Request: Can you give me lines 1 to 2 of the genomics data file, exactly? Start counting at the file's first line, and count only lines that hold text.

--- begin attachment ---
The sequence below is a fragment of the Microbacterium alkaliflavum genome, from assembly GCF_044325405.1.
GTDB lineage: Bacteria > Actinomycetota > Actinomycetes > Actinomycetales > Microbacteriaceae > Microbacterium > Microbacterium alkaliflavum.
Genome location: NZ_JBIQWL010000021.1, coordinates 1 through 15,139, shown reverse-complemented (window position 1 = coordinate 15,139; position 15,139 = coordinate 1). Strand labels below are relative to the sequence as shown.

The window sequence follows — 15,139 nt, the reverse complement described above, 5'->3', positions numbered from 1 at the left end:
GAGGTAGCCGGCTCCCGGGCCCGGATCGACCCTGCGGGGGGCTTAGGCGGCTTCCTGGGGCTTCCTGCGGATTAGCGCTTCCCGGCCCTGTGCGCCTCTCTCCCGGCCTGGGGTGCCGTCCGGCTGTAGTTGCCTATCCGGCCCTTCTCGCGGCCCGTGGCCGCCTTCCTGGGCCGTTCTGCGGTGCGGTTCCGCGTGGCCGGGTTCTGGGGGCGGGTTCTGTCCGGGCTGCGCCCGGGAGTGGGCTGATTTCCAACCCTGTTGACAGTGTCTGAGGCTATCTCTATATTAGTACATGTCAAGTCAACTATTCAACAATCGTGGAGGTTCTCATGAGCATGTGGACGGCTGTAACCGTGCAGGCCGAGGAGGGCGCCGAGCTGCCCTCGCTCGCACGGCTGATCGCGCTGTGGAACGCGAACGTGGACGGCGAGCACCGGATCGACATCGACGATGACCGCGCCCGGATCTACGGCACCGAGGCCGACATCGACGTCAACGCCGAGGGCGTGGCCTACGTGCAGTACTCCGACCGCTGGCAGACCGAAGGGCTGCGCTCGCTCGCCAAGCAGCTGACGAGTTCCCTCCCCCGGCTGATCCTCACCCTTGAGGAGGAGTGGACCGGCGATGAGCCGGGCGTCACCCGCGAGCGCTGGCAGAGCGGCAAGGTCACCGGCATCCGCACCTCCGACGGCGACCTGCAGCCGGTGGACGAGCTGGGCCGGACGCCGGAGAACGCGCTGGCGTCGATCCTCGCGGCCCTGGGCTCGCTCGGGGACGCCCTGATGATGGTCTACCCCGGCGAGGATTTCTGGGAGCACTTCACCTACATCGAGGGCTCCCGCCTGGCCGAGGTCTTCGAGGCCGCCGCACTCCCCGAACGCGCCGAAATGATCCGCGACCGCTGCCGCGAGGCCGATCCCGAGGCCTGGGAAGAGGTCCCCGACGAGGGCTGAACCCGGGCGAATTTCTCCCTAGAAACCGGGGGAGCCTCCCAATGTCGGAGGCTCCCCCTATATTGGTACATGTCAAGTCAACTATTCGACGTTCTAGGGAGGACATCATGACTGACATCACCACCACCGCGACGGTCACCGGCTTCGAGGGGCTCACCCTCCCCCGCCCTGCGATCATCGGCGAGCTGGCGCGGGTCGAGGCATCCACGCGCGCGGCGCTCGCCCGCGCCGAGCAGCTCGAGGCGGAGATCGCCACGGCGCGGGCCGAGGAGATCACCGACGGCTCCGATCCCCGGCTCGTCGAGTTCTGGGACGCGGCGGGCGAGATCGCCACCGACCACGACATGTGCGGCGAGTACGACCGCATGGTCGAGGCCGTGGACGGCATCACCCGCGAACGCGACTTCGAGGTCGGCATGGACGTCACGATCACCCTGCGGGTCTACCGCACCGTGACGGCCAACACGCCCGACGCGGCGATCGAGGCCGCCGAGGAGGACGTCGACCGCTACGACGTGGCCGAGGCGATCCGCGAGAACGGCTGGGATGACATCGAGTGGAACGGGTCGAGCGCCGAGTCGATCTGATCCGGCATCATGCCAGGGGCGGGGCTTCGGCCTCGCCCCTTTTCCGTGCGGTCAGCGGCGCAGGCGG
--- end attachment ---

The sequence below is a fragment of the Microbacterium alkaliflavum genome, from assembly GCF_044325405.1.
GTDB lineage: Bacteria > Actinomycetota > Actinomycetes > Actinomycetales > Microbacteriaceae > Microbacterium > Microbacterium alkaliflavum.